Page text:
tion 2.); that of North Carolina, (Art. 23.); of Virginia, (p. 252,) misconduct and maladministration.
In the Constitution of New Hampshire, (p. 105,) corruption, intrigue, and maladministration.
In Vermont, (Chap. II., Art. 24.) maladministration.
In South Carolina, (Art. 5.) ; Kentucky, (Art. 5.); Tennessee, (Art. 4,); Ohio, (Art. 1 . § 23, 24.); Louisiana, (Art. 5.); Mississippi, (Art. 5.); Alabama, (Art. 6.); Pennsylvania, (Art. 4.); crimes committed in the nonperformance of official duties.
In the States of Illinois, Georgia, Maine, and Connecticut, no particular offences are specified.
It is true that the powers of Europe may carry on maritime wars with the Union; but there is always greater facility and less danger in supporting a maritime than a continental war. Maritime warfare only requires one species of effort. A commercial people which consents to furnish its Government with the necessary funds, is sure to possess a fleet. And it is far easier to induce a nation to part with its money, almost unconsciously, than to reconcile it to sacrifices of men and personal efforts. Moreover defeat by sea rarely compromises the existence or independence of the people which endures it.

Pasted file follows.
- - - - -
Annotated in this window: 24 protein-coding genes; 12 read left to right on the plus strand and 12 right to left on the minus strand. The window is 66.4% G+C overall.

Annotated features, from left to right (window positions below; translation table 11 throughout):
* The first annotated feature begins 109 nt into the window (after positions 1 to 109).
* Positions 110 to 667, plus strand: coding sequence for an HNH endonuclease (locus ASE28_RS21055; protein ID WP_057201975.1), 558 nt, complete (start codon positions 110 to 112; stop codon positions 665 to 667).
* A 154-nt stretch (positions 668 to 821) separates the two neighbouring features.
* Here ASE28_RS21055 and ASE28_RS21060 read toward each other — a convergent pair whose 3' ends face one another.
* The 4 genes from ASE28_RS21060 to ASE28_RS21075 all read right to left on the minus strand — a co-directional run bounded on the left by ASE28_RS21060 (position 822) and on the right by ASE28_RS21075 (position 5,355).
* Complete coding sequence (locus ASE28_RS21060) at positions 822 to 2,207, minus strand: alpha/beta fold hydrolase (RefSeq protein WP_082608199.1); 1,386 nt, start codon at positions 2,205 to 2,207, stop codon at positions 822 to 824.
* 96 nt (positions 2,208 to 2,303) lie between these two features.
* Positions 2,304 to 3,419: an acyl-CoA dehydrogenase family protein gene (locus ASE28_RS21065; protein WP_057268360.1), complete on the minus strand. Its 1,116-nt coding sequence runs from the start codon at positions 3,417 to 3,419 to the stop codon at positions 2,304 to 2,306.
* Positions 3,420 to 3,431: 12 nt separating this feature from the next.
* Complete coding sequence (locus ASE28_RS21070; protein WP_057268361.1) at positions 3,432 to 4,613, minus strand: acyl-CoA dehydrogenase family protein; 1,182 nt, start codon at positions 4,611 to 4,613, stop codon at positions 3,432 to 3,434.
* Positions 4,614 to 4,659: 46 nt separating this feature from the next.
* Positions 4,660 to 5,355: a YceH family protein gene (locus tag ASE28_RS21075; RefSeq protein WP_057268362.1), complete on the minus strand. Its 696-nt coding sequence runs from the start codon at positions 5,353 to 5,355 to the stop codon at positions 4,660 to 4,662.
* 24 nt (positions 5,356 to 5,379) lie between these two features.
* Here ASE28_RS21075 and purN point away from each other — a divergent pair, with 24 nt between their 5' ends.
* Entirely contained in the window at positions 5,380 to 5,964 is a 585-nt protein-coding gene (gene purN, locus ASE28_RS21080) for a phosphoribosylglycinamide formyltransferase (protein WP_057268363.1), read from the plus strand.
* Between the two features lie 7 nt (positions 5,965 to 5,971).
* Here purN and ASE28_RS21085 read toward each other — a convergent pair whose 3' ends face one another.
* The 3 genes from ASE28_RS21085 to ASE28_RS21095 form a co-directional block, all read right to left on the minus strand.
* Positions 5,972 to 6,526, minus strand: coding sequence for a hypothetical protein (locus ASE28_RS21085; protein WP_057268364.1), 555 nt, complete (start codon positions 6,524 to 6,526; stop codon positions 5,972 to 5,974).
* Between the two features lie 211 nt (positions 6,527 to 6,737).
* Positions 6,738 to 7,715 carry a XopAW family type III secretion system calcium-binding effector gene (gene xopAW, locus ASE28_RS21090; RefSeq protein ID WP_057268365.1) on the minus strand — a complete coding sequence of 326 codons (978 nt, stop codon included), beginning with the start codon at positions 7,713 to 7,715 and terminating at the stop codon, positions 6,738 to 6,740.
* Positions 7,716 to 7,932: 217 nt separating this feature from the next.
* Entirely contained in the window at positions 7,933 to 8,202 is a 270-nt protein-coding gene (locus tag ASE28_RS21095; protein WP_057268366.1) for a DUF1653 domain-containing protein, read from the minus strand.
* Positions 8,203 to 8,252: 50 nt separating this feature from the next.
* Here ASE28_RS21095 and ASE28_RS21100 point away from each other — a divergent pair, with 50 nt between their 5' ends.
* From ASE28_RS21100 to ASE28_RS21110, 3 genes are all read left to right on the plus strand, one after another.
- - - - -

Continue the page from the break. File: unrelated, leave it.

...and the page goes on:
As for continental wars, it is evident that the nations of Europe cannot be formidable in this way to the American Union. It would be very difficult to transport and maintain in America more than 25,000 soldiers; an army which may be considered to represent a nation of about 2,000,000 of men. The most populous nation of Europe contending in this way against the Union, is in the position of a nation